The lowdown on RHS Chelsea judging with James Alexander Sinclair

With the RHS Chelsea Flower Show fast approaching, we asked renowned RHS Judge, James Alexander Sinclair to share all about the art of judging show gardens.

James Alexander-Sinclair garden designer and RHS judge
credit: Chaz Oldham

One of the most experienced RHS judges, James Alexander-Sinclair has been judging show gardens since 2005. Over the years, he has played a key part in refining the process, to ensure the judging is more objective and transparent.

“The new judging process was introduced to make the process as transparent and easily understood as possible”, explains Alexander-Sinclair. “You judge the garden through the criteria which makes it both objective and fair.”

The criteria are updated every year to ensure relevance and sharpened when required. “Four years ago, the judging process was made stricter so that it took 30 points to score a gold medal, instead of the previous 28”, he added.

The excitement of RHS Chelsea knows no bounds, as despite his long judging reign, Alexander-Sinclair still looks forward to judging. “I do actually rather enjoy judging. I like the idea of it. Seeing new stuff. Knowing more about it. I like my fellow judges, though it can get quite lively occasionally as it can happen that radically disagree with someone. What is nice about it though, is that there is no resentment as you move on to the next garden. It’s always an interesting, lively debate”.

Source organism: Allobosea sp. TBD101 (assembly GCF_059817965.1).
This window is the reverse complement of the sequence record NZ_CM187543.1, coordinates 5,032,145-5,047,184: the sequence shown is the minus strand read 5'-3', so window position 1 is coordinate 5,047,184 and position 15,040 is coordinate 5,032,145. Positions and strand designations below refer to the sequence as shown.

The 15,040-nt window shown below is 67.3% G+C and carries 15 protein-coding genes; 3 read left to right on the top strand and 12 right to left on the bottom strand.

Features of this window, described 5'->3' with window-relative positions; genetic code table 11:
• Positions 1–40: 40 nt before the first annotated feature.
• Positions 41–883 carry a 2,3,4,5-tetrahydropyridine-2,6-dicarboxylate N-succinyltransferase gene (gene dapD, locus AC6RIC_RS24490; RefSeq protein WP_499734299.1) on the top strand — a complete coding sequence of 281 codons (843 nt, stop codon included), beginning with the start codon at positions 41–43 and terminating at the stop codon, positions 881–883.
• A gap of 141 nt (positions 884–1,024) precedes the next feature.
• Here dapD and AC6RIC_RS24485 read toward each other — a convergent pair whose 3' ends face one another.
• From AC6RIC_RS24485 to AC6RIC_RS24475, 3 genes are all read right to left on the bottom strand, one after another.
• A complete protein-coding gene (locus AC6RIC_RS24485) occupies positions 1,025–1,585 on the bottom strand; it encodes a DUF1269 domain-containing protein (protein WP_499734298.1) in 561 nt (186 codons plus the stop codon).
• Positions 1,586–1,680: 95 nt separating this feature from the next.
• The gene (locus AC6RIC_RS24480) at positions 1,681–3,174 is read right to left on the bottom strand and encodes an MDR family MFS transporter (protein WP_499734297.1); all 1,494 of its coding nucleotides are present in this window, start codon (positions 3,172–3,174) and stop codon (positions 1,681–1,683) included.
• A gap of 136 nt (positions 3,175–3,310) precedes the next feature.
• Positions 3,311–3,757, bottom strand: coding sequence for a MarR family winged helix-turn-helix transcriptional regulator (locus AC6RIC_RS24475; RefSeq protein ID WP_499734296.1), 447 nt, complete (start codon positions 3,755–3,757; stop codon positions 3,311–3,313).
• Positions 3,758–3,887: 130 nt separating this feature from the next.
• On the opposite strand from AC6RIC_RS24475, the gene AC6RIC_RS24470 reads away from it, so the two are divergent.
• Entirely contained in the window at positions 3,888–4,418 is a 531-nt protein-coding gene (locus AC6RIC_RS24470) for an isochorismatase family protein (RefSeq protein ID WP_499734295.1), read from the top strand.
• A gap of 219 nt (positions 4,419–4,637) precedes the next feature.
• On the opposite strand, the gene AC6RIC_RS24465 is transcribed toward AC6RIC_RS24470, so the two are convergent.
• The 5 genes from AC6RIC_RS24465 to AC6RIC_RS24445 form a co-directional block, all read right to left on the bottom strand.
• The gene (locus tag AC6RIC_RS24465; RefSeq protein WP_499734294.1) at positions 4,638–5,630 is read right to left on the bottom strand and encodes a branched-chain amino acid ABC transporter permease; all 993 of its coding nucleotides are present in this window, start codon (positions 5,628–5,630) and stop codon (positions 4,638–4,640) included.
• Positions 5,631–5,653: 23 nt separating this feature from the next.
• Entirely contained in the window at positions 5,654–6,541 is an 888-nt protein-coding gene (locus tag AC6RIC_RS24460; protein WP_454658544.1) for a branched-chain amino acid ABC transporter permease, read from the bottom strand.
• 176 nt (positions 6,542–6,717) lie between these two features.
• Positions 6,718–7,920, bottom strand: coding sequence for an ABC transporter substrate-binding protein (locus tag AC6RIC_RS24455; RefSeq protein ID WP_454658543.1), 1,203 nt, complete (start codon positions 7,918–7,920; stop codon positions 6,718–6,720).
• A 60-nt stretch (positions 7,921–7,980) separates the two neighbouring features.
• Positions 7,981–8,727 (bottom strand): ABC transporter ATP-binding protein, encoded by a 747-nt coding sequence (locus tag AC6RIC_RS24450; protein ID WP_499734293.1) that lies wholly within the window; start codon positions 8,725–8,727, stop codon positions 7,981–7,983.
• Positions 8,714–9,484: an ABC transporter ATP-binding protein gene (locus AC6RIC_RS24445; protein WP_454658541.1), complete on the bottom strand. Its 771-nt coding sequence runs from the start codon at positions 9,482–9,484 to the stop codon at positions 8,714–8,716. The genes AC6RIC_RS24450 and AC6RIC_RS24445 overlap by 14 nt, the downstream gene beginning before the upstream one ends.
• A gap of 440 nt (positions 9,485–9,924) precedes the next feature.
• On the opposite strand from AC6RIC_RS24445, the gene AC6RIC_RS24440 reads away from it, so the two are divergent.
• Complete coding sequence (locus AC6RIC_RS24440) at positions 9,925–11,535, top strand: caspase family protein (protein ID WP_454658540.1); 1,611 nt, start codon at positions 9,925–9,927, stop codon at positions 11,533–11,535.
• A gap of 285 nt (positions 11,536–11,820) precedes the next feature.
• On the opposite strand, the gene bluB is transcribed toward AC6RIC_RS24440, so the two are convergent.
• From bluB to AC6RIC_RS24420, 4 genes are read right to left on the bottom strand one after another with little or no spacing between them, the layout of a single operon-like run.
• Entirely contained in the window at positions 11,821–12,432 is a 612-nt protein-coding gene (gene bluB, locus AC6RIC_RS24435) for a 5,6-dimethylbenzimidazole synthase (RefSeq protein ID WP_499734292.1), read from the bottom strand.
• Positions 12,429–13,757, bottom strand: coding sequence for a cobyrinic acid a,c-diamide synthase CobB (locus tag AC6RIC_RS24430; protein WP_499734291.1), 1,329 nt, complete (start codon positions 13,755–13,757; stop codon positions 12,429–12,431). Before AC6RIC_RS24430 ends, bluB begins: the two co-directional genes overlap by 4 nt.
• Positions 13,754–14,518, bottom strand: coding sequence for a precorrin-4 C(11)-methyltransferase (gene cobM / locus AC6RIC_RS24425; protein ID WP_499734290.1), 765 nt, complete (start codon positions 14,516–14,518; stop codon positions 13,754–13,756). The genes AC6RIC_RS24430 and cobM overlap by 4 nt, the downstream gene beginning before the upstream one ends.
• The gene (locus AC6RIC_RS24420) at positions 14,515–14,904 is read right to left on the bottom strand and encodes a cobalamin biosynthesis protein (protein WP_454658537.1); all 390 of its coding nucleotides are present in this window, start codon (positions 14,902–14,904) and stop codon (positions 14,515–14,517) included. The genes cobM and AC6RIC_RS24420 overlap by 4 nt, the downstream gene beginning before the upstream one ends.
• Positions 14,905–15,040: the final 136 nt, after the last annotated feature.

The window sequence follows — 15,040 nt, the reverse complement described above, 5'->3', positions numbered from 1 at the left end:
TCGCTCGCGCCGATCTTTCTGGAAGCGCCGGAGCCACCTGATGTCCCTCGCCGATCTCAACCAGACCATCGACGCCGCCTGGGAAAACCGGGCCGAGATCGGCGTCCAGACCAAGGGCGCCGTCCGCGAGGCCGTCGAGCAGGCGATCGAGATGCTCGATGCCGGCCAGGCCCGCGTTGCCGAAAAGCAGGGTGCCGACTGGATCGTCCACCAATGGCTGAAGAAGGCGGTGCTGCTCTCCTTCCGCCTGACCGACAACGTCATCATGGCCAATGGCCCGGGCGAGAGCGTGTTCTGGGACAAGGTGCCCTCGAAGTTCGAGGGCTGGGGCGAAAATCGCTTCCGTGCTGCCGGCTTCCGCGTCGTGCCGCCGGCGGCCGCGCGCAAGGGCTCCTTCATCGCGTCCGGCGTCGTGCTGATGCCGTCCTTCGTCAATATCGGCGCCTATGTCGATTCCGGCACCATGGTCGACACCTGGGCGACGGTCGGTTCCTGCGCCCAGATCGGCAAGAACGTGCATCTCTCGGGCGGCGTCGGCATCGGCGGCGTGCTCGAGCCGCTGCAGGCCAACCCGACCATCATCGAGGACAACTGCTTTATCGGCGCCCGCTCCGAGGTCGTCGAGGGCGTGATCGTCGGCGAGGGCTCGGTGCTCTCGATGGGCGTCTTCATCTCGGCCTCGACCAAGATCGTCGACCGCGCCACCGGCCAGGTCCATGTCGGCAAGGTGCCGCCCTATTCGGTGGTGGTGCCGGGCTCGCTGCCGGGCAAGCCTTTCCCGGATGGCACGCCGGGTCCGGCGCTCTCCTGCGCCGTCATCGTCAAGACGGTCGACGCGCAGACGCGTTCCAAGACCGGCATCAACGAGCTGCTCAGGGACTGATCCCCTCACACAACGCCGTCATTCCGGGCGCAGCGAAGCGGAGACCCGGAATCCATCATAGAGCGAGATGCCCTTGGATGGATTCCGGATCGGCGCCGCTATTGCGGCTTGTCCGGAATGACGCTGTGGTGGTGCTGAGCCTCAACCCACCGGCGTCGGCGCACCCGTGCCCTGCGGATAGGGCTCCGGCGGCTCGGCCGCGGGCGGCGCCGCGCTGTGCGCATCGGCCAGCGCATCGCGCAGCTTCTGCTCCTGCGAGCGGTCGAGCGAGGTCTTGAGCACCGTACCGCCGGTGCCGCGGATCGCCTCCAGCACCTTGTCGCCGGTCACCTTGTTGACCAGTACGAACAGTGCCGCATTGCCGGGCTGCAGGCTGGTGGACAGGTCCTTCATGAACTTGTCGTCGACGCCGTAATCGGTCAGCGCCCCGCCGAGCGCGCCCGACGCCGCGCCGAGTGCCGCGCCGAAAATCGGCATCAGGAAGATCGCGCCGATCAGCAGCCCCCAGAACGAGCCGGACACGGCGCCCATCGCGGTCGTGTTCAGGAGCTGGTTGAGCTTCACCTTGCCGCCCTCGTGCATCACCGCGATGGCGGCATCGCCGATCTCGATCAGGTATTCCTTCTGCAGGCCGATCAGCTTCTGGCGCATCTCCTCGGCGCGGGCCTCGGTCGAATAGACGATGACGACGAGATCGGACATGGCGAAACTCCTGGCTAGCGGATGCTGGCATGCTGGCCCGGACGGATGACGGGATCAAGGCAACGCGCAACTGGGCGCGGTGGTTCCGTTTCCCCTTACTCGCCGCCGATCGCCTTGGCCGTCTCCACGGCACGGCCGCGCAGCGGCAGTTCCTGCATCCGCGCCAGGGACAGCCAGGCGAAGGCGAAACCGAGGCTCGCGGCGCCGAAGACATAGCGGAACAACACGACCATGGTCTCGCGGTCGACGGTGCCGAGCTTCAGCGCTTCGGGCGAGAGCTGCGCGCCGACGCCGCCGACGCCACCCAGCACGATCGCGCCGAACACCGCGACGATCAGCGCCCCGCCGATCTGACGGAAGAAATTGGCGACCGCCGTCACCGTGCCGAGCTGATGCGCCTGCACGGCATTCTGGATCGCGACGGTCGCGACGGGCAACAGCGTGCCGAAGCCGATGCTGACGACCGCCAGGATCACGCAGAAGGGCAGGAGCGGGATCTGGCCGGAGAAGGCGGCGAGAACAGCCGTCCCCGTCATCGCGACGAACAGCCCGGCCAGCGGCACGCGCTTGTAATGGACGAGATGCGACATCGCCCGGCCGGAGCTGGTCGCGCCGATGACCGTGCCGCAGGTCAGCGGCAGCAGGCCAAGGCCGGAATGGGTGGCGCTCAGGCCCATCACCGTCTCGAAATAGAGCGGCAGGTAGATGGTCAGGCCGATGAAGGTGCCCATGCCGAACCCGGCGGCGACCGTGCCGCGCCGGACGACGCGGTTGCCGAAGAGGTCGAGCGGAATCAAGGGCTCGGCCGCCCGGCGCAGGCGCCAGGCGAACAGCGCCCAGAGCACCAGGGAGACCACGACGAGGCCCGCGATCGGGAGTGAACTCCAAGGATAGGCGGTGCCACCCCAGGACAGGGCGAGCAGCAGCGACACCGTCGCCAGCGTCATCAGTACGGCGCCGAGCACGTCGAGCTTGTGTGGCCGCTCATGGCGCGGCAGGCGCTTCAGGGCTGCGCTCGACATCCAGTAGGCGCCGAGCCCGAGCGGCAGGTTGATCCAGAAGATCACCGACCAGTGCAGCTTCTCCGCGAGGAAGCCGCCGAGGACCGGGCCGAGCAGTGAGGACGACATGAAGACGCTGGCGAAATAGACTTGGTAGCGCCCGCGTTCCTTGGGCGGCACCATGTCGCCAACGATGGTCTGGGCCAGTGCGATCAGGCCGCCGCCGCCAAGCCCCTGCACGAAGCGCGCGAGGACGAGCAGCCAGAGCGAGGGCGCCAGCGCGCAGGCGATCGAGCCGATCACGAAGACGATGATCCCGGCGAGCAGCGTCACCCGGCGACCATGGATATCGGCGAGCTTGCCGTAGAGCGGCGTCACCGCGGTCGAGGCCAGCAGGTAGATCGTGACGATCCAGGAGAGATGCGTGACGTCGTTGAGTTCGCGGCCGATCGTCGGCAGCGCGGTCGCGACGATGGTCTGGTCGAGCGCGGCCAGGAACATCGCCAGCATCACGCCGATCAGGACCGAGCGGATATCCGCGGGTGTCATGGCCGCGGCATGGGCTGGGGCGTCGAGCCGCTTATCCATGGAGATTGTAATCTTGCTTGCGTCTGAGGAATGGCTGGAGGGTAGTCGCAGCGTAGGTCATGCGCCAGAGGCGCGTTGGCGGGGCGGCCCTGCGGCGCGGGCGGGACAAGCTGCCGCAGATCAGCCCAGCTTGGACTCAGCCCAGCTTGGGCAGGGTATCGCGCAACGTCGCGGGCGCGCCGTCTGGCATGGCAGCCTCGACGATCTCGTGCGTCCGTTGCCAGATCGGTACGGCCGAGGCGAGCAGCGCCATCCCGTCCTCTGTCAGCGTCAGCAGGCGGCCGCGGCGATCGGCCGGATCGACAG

“We have to remember that when judging, you are judging someone’s 1.5 year’s worth of hard work. It needs to be done sensitively. You are judging their career. You need to be aware of all of those things and need to be respectful of the gardens that you are judging. But, likewise, the designers need to respect the judges and the judging process – which they have volunteered to be judged by as they chose to do the RHS show.”

Contrary to what some may perceive, judges aren’t looking to find fault, but rather as Alexander-Sinclair explained, “A judges’ job is to give the best medal they can”.

The RHS judges

Judges are selected by the RHS, but they are independent of the charity. They do not work for the RHS, and there is no influence from the RHS in the judging process.

Judges are recruited based on personal merit, or for added balance to ensure judging panels are representative of the industry, reflecting the right balance of designers, landscapers and horticultural experts. All are experienced at judging, having been through a training process, as ‘learner’ judges for several years, and only allowed to vote when fully accredited.